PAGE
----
Gear Review: Korg Kaoss KP3 Dynamic Effect/Sampler

Videos by American Songwriter

Videos by American Songwriter

Kaoss Pad
MSRP: $460.00

The Kaoss pad has been around now for over a decade – since 1999 – and the KP3 is the third generation of the product. The Kaoss pad is like a bridge between a regular sampler and a more-intuitive musical interface. Where it really moves beyond other samplers is in how Korg bills the product a “Dynamic Effect” box, and by this they mean the touch interface, which preceded by nearly a decade the recent public embrace of touch screens.

The Kaoss pad has also picked up a few notable fans over the years. Brian Eno has praised the device for its bringing sound back to muscular control, which he says, in an interview in Sound On Sound magazine in 2005, has been lost somewhat in computer recording.

Radiohead’s Jonny Greenwood also uses the Kaoss pad to sample and effect Thom Yorke’s voice on songs like “Everything In Its Right Place.” (Watch a video here of the band performing the song using an earlier version of the Kaoss pad from Paris in 2001.)

The most basic – and probably still the most fun – operation for the KP3 is simply plugging in an iPod, CD player or external sound source and using the touch pad to intuitively create effects. The back of the unit has both RCA line-in and line-out connectors as well as USB and MIDI compatibility.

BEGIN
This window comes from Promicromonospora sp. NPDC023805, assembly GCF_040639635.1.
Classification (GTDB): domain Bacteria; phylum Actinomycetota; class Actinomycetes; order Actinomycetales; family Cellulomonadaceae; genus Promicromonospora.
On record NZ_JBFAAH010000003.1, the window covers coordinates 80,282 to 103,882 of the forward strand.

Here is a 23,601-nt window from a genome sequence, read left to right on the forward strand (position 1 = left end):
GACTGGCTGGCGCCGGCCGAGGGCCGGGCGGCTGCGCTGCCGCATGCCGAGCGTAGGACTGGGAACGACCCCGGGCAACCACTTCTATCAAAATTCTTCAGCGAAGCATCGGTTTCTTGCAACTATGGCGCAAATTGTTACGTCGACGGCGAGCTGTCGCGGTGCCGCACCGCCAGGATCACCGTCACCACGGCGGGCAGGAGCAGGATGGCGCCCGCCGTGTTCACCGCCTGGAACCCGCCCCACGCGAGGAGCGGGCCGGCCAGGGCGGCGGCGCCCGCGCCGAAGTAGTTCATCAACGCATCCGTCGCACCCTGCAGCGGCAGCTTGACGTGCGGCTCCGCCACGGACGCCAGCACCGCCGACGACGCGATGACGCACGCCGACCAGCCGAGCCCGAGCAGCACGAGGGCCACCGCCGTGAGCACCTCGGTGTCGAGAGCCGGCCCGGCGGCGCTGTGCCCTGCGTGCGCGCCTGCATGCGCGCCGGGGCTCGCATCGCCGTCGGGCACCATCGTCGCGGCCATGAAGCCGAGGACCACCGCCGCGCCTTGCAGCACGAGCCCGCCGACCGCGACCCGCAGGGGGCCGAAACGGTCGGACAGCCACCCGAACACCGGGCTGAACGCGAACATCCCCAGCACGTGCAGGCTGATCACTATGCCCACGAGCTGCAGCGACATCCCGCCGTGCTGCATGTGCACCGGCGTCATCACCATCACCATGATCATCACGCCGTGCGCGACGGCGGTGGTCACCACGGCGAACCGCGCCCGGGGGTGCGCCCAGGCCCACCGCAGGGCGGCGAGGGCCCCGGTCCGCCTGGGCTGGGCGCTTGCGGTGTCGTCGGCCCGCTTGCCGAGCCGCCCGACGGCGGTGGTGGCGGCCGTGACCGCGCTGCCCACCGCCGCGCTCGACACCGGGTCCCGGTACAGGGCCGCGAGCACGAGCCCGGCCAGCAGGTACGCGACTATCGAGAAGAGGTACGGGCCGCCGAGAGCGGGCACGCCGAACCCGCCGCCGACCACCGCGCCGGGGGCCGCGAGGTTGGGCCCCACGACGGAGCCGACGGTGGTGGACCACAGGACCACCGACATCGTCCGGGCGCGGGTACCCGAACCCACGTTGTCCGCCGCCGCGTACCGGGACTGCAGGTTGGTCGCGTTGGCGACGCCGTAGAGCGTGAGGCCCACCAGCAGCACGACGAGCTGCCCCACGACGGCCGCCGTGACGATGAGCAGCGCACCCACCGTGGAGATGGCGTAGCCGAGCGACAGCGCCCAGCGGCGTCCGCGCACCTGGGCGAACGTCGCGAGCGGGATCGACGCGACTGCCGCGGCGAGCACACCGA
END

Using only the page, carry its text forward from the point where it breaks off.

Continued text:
Once you’ve attached an iPod, (most users will just plug their iPod in with a stereo 1/8″ cable to the RCAs), you need to select the audio input on the front surface. You can also connect a microphone to a 1/4″ input on the device’s front side, and toggle input selector back to the mic input. Volume control is managed with an Input Volume knob and mic Trim knob.

The KP3 houses 128 effects, which are scrollable on the top-right Program button, and subdivided into 14 program types like Filter, EQ, Modulation, Compressor, LFO, Delay, Reverb, Synthesizer, and Vocoder. (A full list of the 128 effects can be viewed here.) You can also assign eight favorites to the Program Memory panel, marked with buttons 1-8.

Korg has added a nice “Hold” button, which will keep an effect on even if you remove your fingers from the touch screen. There is both an FX Release fader as well as an FX Depth knob, the latter controlling the depth of effects applied and the former for transitioning smoothly from harsh effects back to a “thru,” or non-effected, signal. You can even record specific motions on the touch screen using the Pad Motion button, which will recall the movements automatically for later use as a loop and also as a reversed loop.

The KP3 has several ways to sync a song’s beats per minute (BPM). You can manually set your song’s tempo using the Program/BMP knob, use the Tap tempo button, or have the KP3 manually determine the BPM. The KP3 can also record a sample (or “resample” when recorded with the device’s effects) from your input source in 16 bit, 48 kHz. KP3 also has a built-in slicer and the 1-8 Program Memory buttons become sliced parts that you can turn on and off to shorten and slice the sample. You can also use an SD card to save data from the device’s internal memory or load data to the KP3. (Though the KP3 does not come with an SD card or SD card reader.)

The marvel of the KP3 is in it’s ease of use and also adaptability. It’s become popular with the DJ set, and the owner’s manual details a typical DJ setup for the KP3. But, the product fits just as well with experimental rock and pop, and watching Jonny Greenwood torture the Kaoss pad should provide plenty of inspiration of aspiring avant rawkers.


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Charles Bradley

Great Quotations: Iron & Wine